Thursday, May 23, 2019


For African Americans, depression is more than a case of the 'blues'
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Dr. Juanita Benton is a clinical psychiatrist at North Point Wellness center in north Minneapolis. (Brandt Williams)
Some mental health professionals say depression in African Americans is likely at the core of many other problems that disproportionately affect black communities. On Thursday, mental health professionals from around the country will meet in Minneapolis to discuss how to combat suicide and depression among African American youth and other youth of color.

Minneapolis, Minn. — The overall numbers are relatively low. However, in Minnesota, suicide is the second leading cause of death for American Indian, Latino and Southeast Asian males between the ages of 15 and 24.

Suicide is the third leading cause of death for young black males. Homicide is number one. The link between depression and suicide is well known. Some mental health professionals, like Dr. Alvin Poussaint suspects there's also a link between depression and homicide.

"I think it's worth considering, whether a lot of young men in the black community who are homicidal...have the same type of feelings about themselves as if they were clinically depressed," he says.

Poussaint is a professor of psychiatry and Associate Dean at Harvard Medical School. He's one of several nationally known experts in the field of black psychiatry who will be lecturing at the Shades of Blue conference.

"Many of them feel a sense of hopelessness," says Poussaint. "They devalue their own life. They feel there's nothing in the future for them, which will make them adopt attitudes or feel more ready to pull the trigger on someone."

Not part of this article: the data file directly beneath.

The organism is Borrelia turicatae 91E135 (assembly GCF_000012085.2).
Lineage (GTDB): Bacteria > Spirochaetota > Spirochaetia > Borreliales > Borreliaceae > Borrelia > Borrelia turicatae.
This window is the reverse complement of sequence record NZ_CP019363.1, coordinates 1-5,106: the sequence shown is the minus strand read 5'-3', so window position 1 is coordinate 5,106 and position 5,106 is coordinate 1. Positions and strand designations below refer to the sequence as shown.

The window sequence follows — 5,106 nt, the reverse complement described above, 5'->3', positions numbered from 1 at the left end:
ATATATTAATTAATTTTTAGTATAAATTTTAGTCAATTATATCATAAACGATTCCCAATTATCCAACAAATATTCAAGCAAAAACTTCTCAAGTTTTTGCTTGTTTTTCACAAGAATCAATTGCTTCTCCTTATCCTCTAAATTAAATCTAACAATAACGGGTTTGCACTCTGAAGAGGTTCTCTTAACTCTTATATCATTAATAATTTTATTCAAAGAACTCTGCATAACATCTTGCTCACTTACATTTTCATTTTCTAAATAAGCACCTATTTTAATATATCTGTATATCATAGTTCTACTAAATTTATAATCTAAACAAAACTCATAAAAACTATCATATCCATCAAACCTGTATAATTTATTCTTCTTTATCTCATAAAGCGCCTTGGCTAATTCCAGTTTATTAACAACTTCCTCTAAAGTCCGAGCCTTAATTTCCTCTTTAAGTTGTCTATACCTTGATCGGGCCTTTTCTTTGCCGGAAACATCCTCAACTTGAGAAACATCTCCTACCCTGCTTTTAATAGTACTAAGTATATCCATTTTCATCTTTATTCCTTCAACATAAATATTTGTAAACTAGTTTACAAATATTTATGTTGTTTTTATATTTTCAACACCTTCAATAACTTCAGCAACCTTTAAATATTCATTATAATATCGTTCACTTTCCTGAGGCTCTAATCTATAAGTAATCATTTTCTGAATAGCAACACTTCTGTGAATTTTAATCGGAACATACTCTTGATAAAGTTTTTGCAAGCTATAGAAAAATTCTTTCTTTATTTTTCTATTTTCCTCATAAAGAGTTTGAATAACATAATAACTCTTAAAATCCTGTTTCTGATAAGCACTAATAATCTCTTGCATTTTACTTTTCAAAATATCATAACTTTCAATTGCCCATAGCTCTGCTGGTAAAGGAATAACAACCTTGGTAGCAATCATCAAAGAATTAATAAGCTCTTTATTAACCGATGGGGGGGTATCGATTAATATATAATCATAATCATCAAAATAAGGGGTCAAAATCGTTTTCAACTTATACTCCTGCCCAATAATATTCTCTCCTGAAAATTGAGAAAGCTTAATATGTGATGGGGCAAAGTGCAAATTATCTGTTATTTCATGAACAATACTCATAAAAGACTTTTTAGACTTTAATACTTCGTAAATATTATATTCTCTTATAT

Poussaint says more study is needed into links between depression and violence in the black community. He says he hopes the conference will help mental health professionals of all colors understand how culture and depression intersect and sometimes clash.

For instance, Poussaint says studies have found that most African Americans see depression as a sign of personal weakness, not a physical condition.

"And I think that has to do in part with expectations among black Americans," says Poussaint. "For instance they have been in a sense trained to expect hard times in life -- that kind of, 'nobody knows the trouble I've seen' type of feeling."

When people feel (depressed), they don't necessarily have a lot to lose. They're risky with their sexual choices. They're risky in that they use drugs or mix drug cocktails or that they overindulge in alcohol.
- Dr. Juanita Benton

So, if you're black and you don't see a psychiatrist or a counselor, you may end up seeing a police officer.

"A large number of these young people are growing up in social and community conditions which are negative," says Lt. Medeira Arradondo.

Arradondo has been a police officer for 16 years. He agrees with Poussaint's assessment. Arradondo says the combination of depression and the history of tension between African Americans and police officers can be volatile.

"Poverty, the despair, depression...exists and has existed for a long time in the community," he says. "So now when you're called to deal with that situation, all of those things which that child has been modeled to view you as - it can lead to at times some very adversarial conditions."

Arradondo will participating in the Shades of Blue conference as a panelist.

Dr. Juanita Benton, a clinical psychiatrist at North Point Wellness center in north Minneapolis, says depression can lead young black men to act out in other self-destructive ways. North Point provides a wide range of medical, dental and mental health services primarily for low income people. It is also co-sponsoring the day-long suicide prevention conference.

"When people feel (depressed), they don't necessarily have a lot to lose," says Benton. "They're risky with their sexual choices. They're risky in that they use drugs or mix drug cocktails or that they overindulge in alcohol."

Benton says she's hopeful that African Americans are slowly beginning to take depression more seriously and see it as a medical condition like a broken leg. It's one that can't be prayed away.

"One of the things we're seeing in the black church now is that many of our ministers are saying, yes you can pray and ask God for help. But you can also enlist the help of the people that god put here that are trained to help you. And I think that's a big step forward for us because I don't think people had that in the past," she says.

Benton says in the past African Americans too often mistook depression as simply, "a case of the blues."